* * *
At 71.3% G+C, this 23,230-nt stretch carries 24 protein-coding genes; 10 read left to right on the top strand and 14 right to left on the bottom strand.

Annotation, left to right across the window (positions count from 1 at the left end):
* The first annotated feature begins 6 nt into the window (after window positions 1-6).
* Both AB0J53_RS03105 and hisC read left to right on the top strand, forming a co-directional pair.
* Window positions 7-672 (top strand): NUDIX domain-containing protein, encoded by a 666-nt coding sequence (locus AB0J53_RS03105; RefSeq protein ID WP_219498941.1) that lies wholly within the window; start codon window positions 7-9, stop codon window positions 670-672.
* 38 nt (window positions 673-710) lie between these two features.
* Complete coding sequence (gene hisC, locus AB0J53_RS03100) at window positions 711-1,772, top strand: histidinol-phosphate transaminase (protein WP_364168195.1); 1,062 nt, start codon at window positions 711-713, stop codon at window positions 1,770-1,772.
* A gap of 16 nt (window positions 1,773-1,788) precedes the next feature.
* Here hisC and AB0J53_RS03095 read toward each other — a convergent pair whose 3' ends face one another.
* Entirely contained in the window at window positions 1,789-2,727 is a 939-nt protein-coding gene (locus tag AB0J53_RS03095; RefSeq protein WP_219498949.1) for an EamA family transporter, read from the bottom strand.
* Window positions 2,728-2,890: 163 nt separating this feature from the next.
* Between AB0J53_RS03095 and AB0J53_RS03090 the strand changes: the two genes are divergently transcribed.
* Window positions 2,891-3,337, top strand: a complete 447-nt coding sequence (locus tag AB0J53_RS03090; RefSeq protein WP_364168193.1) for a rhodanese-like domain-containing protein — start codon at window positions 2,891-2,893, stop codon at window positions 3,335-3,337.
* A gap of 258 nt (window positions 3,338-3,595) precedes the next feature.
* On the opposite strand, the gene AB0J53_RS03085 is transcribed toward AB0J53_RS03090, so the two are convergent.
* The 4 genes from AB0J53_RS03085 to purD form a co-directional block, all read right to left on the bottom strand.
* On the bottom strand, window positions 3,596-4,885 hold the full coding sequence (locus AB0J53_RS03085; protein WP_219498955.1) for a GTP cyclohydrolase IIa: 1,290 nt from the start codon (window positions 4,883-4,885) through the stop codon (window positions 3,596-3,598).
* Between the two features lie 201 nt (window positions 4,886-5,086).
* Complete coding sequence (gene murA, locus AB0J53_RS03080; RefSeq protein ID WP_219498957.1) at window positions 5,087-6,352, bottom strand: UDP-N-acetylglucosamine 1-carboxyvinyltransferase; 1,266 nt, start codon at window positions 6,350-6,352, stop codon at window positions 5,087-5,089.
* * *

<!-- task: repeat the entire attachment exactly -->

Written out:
At 71.3% G+C, this 23,230-nt stretch carries 24 protein-coding genes; 10 read left to right on the top strand and 14 right to left on the bottom strand.

Annotation, left to right across the window (positions count from 1 at the left end):
* The first annotated feature begins 6 nt into the window (after window positions 1-6).
* Both AB0J53_RS03105 and hisC read left to right on the top strand, forming a co-directional pair.
* Window positions 7-672 (top strand): NUDIX domain-containing protein, encoded by a 666-nt coding sequence (locus AB0J53_RS03105; RefSeq protein ID WP_219498941.1) that lies wholly within the window; start codon window positions 7-9, stop codon window positions 670-672.
* 38 nt (window positions 673-710) lie between these two features.
* Complete coding sequence (gene hisC, locus AB0J53_RS03100) at window positions 711-1,772, top strand: histidinol-phosphate transaminase (protein WP_364168195.1); 1,062 nt, start codon at window positions 711-713, stop codon at window positions 1,770-1,772.
* A gap of 16 nt (window positions 1,773-1,788) precedes the next feature.
* Here hisC and AB0J53_RS03095 read toward each other — a convergent pair whose 3' ends face one another.
* Entirely contained in the window at window positions 1,789-2,727 is a 939-nt protein-coding gene (locus tag AB0J53_RS03095; RefSeq protein WP_219498949.1) for an EamA family transporter, read from the bottom strand.
* Window positions 2,728-2,890: 163 nt separating this feature from the next.
* Between AB0J53_RS03095 and AB0J53_RS03090 the strand changes: the two genes are divergently transcribed.
* Window positions 2,891-3,337, top strand: a complete 447-nt coding sequence (locus tag AB0J53_RS03090; RefSeq protein WP_364168193.1) for a rhodanese-like domain-containing protein — start codon at window positions 2,891-2,893, stop codon at window positions 3,335-3,337.
* A gap of 258 nt (window positions 3,338-3,595) precedes the next feature.
* On the opposite strand, the gene AB0J53_RS03085 is transcribed toward AB0J53_RS03090, so the two are convergent.
* The 4 genes from AB0J53_RS03085 to purD form a co-directional block, all read right to left on the bottom strand.
* On the bottom strand, window positions 3,596-4,885 hold the full coding sequence (locus AB0J53_RS03085; protein WP_219498955.1) for a GTP cyclohydrolase IIa: 1,290 nt from the start codon (window positions 4,883-4,885) through the stop codon (window positions 3,596-3,598).
* Between the two features lie 201 nt (window positions 4,886-5,086).
* Complete coding sequence (gene murA, locus AB0J53_RS03080; RefSeq protein ID WP_219498957.1) at window positions 5,087-6,352, bottom strand: UDP-N-acetylglucosamine 1-carboxyvinyltransferase; 1,266 nt, start codon at window positions 6,350-6,352, stop codon at window positions 5,087-5,089.